At Robin Lewis Insurance we get asked this question just about everyday!
The simple answer: because the insurance companies are paying out high claims…
Is that all there is to it?
Keep in mind that insurance companies are for profit, and will not be around to pay our claims if they don’t make a profit. In the Florida property insurance market the major exposure is wind damage, particularly damage from hurricanes and/or tropical storms. However it’s not the only threat. For example, Citizens Property Insurance Corporation (CPIC) by itself paid $247 million since 2007 for sinkhole claims on residential properties.
One big storm has the potential to cost tens of billions of dollars in claims. Insurance carriers could be profitable for many years, and yet lose all those profits and much more with just one event.
Shortly after Hurricane Andrew hit, several companies went bankrupt and many companies stopped writing Homeowners Insurance. Additionally, major companies started to drop what has amounted to hundreds of thousands of policies. People buying homes had their closings delayed because they were not able to obtain property insurance. This led to the forming of the Florida Residential Property and Casualty Joint Underwriting Association (FRPCJUA), a company set up by the State to avail the consumer of property insurance.
This company now known as Citizens Property Insurance Corporation (CPIC) has become the largest insurance carrier in Florida, as of August 31, 2010 they have 1,153,187 residential policies in force.
Just last year, State Farm threatened to leave the Florida market because they did not get their rate increase approved. Arrangements were made for State Farm to stay, however, they began dropping 125,000 policies in August 2010.
Since 1992, Homeowners Insurance premiums have increased by as much as 300%. Several of our customers have seen their annual premiums jump from less than $500.00 to well over $4000.00.
In this chaotic property insurance market, several changes have occurred; here are just a few:
- The introduction of a separate wind/hurricane deductible (typically 2%). The consumer has to share a little bit more of the risk in an attempt to curtail the huge increase in premiums. It’s a price we have to pay to live in paradise.
- CPIC becomes the largest property insurer in Florida and the Legislature introduced a takeout program in an effort to reduce the number of policies in CPIC while encouraging other companies to write policies in Florida. The result of this is many start-up companies underwriting property insurance in Florida and unfortunately several of them are have already gone bankrupt.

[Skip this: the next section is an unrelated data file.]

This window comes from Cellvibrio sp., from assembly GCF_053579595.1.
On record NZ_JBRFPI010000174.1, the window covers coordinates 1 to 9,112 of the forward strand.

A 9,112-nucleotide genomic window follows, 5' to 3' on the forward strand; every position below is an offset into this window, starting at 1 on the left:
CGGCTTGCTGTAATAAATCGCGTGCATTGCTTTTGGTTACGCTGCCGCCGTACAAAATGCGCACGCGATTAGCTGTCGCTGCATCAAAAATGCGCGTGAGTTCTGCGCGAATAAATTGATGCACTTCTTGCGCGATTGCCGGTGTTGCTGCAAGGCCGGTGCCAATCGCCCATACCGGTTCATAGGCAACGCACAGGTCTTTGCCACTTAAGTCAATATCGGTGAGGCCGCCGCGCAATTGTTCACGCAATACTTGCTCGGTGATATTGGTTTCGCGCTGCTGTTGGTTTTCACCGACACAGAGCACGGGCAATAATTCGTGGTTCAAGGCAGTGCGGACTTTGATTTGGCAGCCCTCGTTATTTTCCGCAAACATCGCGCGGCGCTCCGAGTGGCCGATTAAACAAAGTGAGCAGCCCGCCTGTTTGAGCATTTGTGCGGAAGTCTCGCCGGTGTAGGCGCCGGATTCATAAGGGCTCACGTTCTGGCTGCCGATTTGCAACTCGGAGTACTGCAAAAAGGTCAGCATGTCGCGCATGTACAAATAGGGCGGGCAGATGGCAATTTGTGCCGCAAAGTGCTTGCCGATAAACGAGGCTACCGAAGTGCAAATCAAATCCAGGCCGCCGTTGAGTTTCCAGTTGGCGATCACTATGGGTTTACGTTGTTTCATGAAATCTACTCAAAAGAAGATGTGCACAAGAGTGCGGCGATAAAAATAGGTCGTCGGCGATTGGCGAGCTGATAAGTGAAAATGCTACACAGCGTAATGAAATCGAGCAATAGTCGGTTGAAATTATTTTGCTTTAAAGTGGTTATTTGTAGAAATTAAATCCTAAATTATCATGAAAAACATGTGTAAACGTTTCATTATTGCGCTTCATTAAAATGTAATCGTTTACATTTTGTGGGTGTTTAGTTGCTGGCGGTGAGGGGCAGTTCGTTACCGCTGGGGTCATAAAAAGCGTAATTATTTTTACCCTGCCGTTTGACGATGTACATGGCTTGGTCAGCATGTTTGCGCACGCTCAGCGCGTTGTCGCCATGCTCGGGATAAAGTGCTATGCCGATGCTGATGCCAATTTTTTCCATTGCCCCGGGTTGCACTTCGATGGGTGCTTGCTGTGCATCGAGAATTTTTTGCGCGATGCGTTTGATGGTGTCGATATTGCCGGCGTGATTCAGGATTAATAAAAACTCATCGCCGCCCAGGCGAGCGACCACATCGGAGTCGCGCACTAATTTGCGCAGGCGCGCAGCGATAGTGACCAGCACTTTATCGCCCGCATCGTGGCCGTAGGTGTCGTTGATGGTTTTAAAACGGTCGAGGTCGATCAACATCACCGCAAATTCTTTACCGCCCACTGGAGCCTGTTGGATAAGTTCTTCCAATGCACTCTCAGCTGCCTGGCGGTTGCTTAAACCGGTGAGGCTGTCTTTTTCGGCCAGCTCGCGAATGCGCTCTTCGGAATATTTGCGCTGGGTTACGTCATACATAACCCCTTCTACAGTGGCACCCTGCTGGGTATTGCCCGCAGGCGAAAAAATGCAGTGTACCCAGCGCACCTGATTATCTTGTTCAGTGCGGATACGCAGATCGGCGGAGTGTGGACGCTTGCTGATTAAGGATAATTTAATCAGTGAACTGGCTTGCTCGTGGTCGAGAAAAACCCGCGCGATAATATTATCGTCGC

- CPIC is allowed to operate without the necessary cash reserves that other insurance companies have to adhere to, and as a result, reports indicate that CPIC would not have anywhere near enough money to cover their storm exposure.
- Yet, in an effort to drive premiums down, the State is using CPIC as a competing company rather than a company of last resort, forcing other carriers (who cannot operate like Citizens and still remain in business) to lower their premiums and face the potential of not having enough funds to pay claims or not write the business at all.
- Wind Mitigation Discounts were introduced. The Concept makes sense; homes that are built stronger, with specific features to help mitigate damage from windstorm, should receive discounts on their premiums. Great idea, however, because of lack of understanding, fraud and invalid State mandated credits, premiums have dropped disproportionately, in some cases by thousands of dollars. Carriers are fighting for this process to be overhauled.
- Fraudulent and frivolous claims are on the rise. A growing number of people are filing claims (many of them due to the prodding of an usually high number of Public Adjusters) because they think that the insurance companies have deep pockets, not realizing that eventually, it’s the policyholders who end up paying for it all.
In summary, premiums have gone up, come down and are going back up again and it’s still not where it needs to be in order to cover the potential loss. The battle between our State Government and Insurance Carriers has not resulted in a viable solution.
If you are a Floridian, I encourage you to make this issue a priority as you vote in the upcoming elections. Ask your politicians specifically what they are going to do about the property insurance crisis, if and when they are elected.
While this discussion has focused on Florida, stay tuned for part two. In which I will provide practical ideas on how to keep your Homeowners Insurance premiums lower, whether you live in or outside of Florida.
What other factors do you think has contributed to roller coaster change in premiums? What do you think are possible solutions?